How much do YOU know about your own weight loss and weight gain patterns?
One of the frustrating aspects of health information that we hear the most from consumers is that just when you think you’ve got a handle on what you are supposed to do to be healthy – the information changes.
For example, not long ago those of us who were over 50 were assured that if we moderately cut back our portions, decreasing our calories and exercised for a half hour 4-5 times a week, we could keep at bay the extra body fat that creeps in after menopause.
How many of us dutifully reduced their calories and did their half hour routine daily only to feel that there was “something wrong with them” because this formula didn’t work for their body; but the “experts” said it was the right way to control weight after 50.
Wisdom, from research, has now shifted for women past the age when our estrogen is dramatically lower than pre-menopause. Estrogen, as every woman knows, is that amazing hormone that is a metabolic calorie burner as well as a reproductive hormone. It keeps us heart healthy; keeps our skin healthy and produces “pheromones” for attraction, among other body functions.
No longer is a half hour of exercise deemed adequate to increase the metabolic furnace that is slowed down by the loss of estrogen. We now have to exercise a minimum of one hour per day and really watch everything we put in our mouths, ESPECIALLY carbohydrates, which we want more than ever for the serotonin surge they give us. This new information comes from the fact that women over 50 generally do not lose the weight they want with just a half hour of exercise.
What IS important regarding losing weight and keeping it off after 50 is what our individual body tells us is right for our metabolism and body type. We need to ask ourselves what DO we know about ourselves and our own weight loss and weight gain pattern that should be more important than the “weight loss expert’s” advice.
The big question is, now that we are past the age of reproduction and our body no longer is protecting us against many of the maladies that come with getting older, what are we willing to make our priority and what do WE KNOW about our own metabolic profile and how food and exercise affects our body weight.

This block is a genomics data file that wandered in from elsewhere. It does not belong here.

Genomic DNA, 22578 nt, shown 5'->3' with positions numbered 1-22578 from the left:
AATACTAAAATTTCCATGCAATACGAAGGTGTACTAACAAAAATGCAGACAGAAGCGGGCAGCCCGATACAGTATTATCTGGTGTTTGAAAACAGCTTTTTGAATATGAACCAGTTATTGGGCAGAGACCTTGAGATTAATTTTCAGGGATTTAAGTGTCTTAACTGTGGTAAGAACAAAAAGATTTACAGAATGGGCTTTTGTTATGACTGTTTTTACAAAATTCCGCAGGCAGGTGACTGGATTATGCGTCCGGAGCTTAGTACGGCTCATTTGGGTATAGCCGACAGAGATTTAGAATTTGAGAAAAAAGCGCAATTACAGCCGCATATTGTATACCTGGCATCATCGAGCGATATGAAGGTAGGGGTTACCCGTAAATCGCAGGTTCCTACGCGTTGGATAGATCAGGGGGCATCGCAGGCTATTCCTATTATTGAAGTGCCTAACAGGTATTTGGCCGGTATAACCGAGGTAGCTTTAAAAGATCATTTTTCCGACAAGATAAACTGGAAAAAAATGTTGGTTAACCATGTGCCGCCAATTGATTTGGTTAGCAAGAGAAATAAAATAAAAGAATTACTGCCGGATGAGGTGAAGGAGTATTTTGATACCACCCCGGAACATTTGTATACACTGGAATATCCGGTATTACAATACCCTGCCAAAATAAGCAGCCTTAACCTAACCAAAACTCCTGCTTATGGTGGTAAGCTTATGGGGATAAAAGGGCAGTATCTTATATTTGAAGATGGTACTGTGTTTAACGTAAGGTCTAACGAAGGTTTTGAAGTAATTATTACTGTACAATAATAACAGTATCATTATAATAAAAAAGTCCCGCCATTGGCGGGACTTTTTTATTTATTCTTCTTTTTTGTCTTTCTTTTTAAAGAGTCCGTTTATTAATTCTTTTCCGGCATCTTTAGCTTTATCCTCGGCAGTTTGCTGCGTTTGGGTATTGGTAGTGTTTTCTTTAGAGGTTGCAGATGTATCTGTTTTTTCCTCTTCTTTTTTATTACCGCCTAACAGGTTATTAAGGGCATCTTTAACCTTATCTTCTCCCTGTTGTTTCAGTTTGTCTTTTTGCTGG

In addition, understanding the function of various hormones in regulating appetite and satiety, hormones such as ghrelin, leptin, cholecystokinin, and other peptides all relay peripheral signals to the hypothalamus, which control appetite and satiety. Passion and creativity increase this hormonal function to decrease appetite and increase satiety. Many of us experience this when we fall in love!
Important Questions to Ask Ourselves
1- What do I know about how I gain weight?
2- What do I know about how I lose weight?
3- Do I eat when I’m stressed?
4- Do I lose weight when I’m stressed?
5- Do I use food for emotional soothing?
6- Does eating play a dominant role in my daily routine?
7- Is losing weight more important than eating what I like when I like it?
8- What am I willing to give up to get the body weight I want?
9- Do I feel my food choices need to improve?
10- What is my personal experience with exercise?
11- What works best for me; what kind of exercise do I enjoy?
12- What do I know about how my body responds to exercise?
13- Am I willing to make the time to take care of myself?
14- What are my health priorities?
15- What are my ego priorities?
16- What keeps me from being the weight I want to be – REALLY?
The issue of weight loss is intimately connected with our relationship with our life force. Rarely do we see an energetic, productive, organized individual (men or women) who struggle with weight issues, even after 50 because they are often focused on their external interests and passions. Often these folks suffer from not taking the time to eat when or as much as they should.
One of the weight loss “secrets” I have learned over the years as a nutritionist from my patients is that when they are excited, creative, interested, and passionate about their work, their relationships, learning, doing or being, the issue of a naturally right body weight solves itself. We are often over-focused on the sensory experience and pleasure of food as a main stay for satisfaction and pleasure. Then, often when something else catches our attention, the issue of fulfillment comes from another source in our lives.
Something to consider – Find Your Passion!
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